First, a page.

A lot of people oppose the legalization of gay marriages because they believe that it poses a serious threat to the institution of marriage itself. What is most disturbing about this position, and what should be disturbing for them as well, is just how similar their arguments are to the ones which were used to oppose interracial marriages and to support anti-miscegenation laws. Both sets of arguments also tend to be religious. What really separates them from the racists of the past?
Opponents of gay marriage and equality for gays always deny that there is any sort of parallel between their position and the racism of America’s recent history. The simple truth is, though, that we see the same dubious arguments about alleged harm to children, the unnaturalness of the unions, the importance of tradition, and the need to avoid social strife which racists used to use against gay marriage and even against desegregation. Given just how different being gay is from having black skin, we have to take seriously the possibility that such arguments are more about some underlying social and cultural fear of the bigots themselves and the minority being targeted is more a target of opportunity.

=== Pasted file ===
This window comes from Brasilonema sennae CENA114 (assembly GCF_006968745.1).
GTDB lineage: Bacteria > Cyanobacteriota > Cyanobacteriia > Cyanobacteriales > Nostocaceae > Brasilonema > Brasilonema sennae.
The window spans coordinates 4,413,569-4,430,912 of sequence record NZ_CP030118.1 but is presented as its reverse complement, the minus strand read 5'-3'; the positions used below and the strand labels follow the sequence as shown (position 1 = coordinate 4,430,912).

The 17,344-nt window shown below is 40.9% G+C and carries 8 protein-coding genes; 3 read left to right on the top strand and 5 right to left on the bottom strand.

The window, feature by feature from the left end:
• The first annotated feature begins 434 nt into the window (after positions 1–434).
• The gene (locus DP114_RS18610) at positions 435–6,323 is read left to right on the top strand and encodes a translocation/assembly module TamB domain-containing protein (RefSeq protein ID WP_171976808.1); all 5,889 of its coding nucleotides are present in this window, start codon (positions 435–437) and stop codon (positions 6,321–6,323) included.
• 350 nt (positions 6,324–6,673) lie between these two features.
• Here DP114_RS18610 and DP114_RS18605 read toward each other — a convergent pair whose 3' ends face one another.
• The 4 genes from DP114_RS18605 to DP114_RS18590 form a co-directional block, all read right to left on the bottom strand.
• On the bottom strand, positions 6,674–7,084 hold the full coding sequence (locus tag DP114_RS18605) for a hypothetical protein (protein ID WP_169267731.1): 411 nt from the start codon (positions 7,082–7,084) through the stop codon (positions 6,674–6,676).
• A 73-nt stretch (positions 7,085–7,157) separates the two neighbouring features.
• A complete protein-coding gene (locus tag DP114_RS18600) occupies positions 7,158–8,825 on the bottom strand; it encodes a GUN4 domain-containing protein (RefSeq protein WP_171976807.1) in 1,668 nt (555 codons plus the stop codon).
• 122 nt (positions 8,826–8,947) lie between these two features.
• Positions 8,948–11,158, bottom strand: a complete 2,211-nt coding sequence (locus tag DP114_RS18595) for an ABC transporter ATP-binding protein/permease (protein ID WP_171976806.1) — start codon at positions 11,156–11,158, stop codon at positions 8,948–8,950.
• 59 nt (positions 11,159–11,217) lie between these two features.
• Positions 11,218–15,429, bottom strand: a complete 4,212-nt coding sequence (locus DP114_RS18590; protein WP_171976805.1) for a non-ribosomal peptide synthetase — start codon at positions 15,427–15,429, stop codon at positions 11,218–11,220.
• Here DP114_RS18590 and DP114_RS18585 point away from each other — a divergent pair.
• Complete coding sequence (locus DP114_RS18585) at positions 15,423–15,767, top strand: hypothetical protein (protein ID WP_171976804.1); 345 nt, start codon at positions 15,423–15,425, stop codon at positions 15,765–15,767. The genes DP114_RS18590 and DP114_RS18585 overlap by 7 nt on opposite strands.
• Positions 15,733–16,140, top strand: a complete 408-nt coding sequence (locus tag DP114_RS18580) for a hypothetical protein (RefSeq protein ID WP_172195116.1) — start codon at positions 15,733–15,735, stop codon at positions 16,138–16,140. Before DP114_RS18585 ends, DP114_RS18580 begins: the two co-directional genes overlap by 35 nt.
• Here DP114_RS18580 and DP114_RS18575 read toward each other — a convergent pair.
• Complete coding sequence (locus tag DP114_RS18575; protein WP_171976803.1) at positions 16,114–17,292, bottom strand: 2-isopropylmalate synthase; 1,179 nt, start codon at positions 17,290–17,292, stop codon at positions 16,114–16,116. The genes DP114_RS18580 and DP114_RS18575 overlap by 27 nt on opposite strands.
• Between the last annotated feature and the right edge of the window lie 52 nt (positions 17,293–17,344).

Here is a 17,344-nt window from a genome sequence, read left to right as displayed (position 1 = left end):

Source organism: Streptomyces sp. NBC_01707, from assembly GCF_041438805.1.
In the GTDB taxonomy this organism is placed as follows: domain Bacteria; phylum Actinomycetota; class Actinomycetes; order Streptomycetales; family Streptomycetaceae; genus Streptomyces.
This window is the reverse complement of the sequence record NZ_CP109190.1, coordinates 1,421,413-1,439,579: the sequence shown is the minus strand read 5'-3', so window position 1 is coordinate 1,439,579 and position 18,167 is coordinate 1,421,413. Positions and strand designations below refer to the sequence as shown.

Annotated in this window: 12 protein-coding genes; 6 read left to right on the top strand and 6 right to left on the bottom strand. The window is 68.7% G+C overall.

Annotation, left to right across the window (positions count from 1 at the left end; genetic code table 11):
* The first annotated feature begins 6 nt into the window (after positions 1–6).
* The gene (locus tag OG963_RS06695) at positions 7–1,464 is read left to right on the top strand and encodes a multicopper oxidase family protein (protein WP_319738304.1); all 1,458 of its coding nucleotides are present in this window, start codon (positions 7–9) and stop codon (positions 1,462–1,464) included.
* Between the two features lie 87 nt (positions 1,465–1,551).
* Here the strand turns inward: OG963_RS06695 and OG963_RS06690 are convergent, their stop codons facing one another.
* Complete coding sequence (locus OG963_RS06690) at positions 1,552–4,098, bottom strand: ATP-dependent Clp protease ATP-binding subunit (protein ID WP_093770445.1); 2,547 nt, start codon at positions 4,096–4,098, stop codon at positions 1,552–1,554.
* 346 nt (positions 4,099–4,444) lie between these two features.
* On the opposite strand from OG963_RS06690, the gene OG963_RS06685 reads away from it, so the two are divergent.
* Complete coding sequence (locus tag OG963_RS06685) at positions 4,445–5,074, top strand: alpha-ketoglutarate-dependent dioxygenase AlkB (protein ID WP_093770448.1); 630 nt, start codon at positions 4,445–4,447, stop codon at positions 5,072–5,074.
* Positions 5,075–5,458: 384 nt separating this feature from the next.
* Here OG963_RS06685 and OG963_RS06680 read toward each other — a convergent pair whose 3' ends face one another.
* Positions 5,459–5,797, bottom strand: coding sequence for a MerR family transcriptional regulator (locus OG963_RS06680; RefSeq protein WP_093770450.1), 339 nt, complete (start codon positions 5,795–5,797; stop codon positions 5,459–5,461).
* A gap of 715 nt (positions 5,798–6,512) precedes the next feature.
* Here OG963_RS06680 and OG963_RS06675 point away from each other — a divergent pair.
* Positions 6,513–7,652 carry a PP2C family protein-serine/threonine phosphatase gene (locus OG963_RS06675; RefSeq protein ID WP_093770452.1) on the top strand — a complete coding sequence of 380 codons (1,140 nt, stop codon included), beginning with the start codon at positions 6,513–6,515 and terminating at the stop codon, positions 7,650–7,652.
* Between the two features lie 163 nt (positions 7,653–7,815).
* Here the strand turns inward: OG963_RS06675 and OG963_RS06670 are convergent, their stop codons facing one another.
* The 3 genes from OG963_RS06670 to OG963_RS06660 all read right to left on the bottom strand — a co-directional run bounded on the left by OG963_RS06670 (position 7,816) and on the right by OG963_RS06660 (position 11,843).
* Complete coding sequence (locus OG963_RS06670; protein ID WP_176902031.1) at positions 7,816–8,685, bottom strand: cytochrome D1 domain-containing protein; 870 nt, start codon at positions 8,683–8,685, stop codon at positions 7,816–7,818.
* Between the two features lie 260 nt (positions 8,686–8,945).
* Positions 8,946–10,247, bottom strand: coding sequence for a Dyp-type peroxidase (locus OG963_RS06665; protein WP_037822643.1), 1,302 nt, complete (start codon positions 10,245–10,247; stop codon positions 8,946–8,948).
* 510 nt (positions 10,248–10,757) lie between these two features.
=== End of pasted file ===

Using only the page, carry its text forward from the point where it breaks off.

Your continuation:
It’s especially sad to see black Christians using these arguments. First, it reveals extreme and inexcusable historical ignorance because they have no idea the degree to which they are parroting arguments once used by White Supremacists against their parents and grandparents. Second, it reveals quite a bit of religious ignorance because they don’t recognize the degree to which the arguments of White Supremacists were just as religious in nature as their own arguments against gay marriage. This is why both racial and gay liberation have depended on religious criticism: so long as religion provides the structure and ideology behind oppression, freedom for the oppressed requires undermining support for that religion.
How easy would it be for black Christians to remain devoted to Christianity if they had to face, directly and without excuses, the culpability of Christianity for the oppression of their ancestors? It might in fact be very difficult, which could be a reason why the extent of the sincere religiosity among white Christians who have oppressed blacks and used religion to justify that oppression isn't exactly a common or popular topic for pastors in black churches. Talking too much about that might reveal the weaknesses and flaws in their own theology.